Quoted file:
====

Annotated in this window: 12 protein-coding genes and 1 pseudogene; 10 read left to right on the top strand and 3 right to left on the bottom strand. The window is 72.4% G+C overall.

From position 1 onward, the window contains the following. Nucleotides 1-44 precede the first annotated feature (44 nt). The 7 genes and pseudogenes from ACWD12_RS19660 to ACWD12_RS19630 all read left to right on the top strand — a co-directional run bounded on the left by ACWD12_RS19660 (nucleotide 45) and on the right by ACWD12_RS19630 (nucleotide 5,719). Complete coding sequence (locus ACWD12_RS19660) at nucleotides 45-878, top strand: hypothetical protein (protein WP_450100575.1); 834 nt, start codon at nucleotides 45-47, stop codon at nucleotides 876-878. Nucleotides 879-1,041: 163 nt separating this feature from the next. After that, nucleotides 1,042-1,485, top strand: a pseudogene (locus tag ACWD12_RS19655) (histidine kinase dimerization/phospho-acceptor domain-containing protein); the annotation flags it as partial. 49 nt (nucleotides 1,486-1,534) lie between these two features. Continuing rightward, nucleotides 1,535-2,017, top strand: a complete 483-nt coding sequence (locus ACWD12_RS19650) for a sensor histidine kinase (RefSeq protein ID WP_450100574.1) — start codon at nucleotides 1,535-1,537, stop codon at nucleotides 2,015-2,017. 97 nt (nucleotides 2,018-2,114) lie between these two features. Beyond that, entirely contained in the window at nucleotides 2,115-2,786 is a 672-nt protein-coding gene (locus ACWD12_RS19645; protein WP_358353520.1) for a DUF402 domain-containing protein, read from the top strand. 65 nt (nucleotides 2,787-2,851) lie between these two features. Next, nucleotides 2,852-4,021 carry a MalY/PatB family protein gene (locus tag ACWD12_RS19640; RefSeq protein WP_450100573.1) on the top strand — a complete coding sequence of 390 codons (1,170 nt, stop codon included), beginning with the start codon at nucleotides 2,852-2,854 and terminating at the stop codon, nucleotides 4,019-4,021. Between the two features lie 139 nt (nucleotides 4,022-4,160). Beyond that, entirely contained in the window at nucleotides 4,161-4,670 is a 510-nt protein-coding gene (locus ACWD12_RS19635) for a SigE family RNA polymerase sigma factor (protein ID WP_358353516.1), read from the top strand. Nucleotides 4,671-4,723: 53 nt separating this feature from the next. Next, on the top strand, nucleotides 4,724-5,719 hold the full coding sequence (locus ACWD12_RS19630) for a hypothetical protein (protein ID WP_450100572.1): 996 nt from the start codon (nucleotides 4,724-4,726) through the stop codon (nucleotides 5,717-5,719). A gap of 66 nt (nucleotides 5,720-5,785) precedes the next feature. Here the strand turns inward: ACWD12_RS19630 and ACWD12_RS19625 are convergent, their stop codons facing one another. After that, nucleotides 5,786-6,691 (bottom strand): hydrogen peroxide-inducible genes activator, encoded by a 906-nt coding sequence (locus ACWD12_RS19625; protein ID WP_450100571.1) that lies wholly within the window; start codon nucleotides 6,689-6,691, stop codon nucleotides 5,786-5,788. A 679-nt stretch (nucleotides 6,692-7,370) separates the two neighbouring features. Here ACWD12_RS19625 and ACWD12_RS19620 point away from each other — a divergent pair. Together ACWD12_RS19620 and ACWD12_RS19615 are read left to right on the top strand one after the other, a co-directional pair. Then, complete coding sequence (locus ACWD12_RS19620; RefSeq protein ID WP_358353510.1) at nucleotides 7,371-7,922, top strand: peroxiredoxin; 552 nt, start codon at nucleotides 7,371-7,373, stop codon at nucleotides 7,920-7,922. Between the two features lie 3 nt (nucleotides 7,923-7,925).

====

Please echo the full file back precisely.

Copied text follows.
Annotated in this window: 12 protein-coding genes and 1 pseudogene; 10 read left to right on the top strand and 3 right to left on the bottom strand. The window is 72.4% G+C overall.

From position 1 onward, the window contains the following. Nucleotides 1-44 precede the first annotated feature (44 nt). The 7 genes and pseudogenes from ACWD12_RS19660 to ACWD12_RS19630 all read left to right on the top strand — a co-directional run bounded on the left by ACWD12_RS19660 (nucleotide 45) and on the right by ACWD12_RS19630 (nucleotide 5,719). Complete coding sequence (locus ACWD12_RS19660) at nucleotides 45-878, top strand: hypothetical protein (protein WP_450100575.1); 834 nt, start codon at nucleotides 45-47, stop codon at nucleotides 876-878. Nucleotides 879-1,041: 163 nt separating this feature from the next. After that, nucleotides 1,042-1,485, top strand: a pseudogene (locus tag ACWD12_RS19655) (histidine kinase dimerization/phospho-acceptor domain-containing protein); the annotation flags it as partial. 49 nt (nucleotides 1,486-1,534) lie between these two features. Continuing rightward, nucleotides 1,535-2,017, top strand: a complete 483-nt coding sequence (locus ACWD12_RS19650) for a sensor histidine kinase (RefSeq protein ID WP_450100574.1) — start codon at nucleotides 1,535-1,537, stop codon at nucleotides 2,015-2,017. 97 nt (nucleotides 2,018-2,114) lie between these two features. Beyond that, entirely contained in the window at nucleotides 2,115-2,786 is a 672-nt protein-coding gene (locus ACWD12_RS19645; protein WP_358353520.1) for a DUF402 domain-containing protein, read from the top strand. 65 nt (nucleotides 2,787-2,851) lie between these two features. Next, nucleotides 2,852-4,021 carry a MalY/PatB family protein gene (locus tag ACWD12_RS19640; RefSeq protein WP_450100573.1) on the top strand — a complete coding sequence of 390 codons (1,170 nt, stop codon included), beginning with the start codon at nucleotides 2,852-2,854 and terminating at the stop codon, nucleotides 4,019-4,021. Between the two features lie 139 nt (nucleotides 4,022-4,160). Beyond that, entirely contained in the window at nucleotides 4,161-4,670 is a 510-nt protein-coding gene (locus ACWD12_RS19635) for a SigE family RNA polymerase sigma factor (protein ID WP_358353516.1), read from the top strand. Nucleotides 4,671-4,723: 53 nt separating this feature from the next. Next, on the top strand, nucleotides 4,724-5,719 hold the full coding sequence (locus ACWD12_RS19630) for a hypothetical protein (protein ID WP_450100572.1): 996 nt from the start codon (nucleotides 4,724-4,726) through the stop codon (nucleotides 5,717-5,719). A gap of 66 nt (nucleotides 5,720-5,785) precedes the next feature. Here the strand turns inward: ACWD12_RS19630 and ACWD12_RS19625 are convergent, their stop codons facing one another. After that, nucleotides 5,786-6,691 (bottom strand): hydrogen peroxide-inducible genes activator, encoded by a 906-nt coding sequence (locus ACWD12_RS19625; protein ID WP_450100571.1) that lies wholly within the window; start codon nucleotides 6,689-6,691, stop codon nucleotides 5,786-5,788. A 679-nt stretch (nucleotides 6,692-7,370) separates the two neighbouring features. Here ACWD12_RS19625 and ACWD12_RS19620 point away from each other — a divergent pair. Together ACWD12_RS19620 and ACWD12_RS19615 are read left to right on the top strand one after the other, a co-directional pair. Then, complete coding sequence (locus ACWD12_RS19620; RefSeq protein ID WP_358353510.1) at nucleotides 7,371-7,922, top strand: peroxiredoxin; 552 nt, start codon at nucleotides 7,371-7,373, stop codon at nucleotides 7,920-7,922. Between the two features lie 3 nt (nucleotides 7,923-7,925).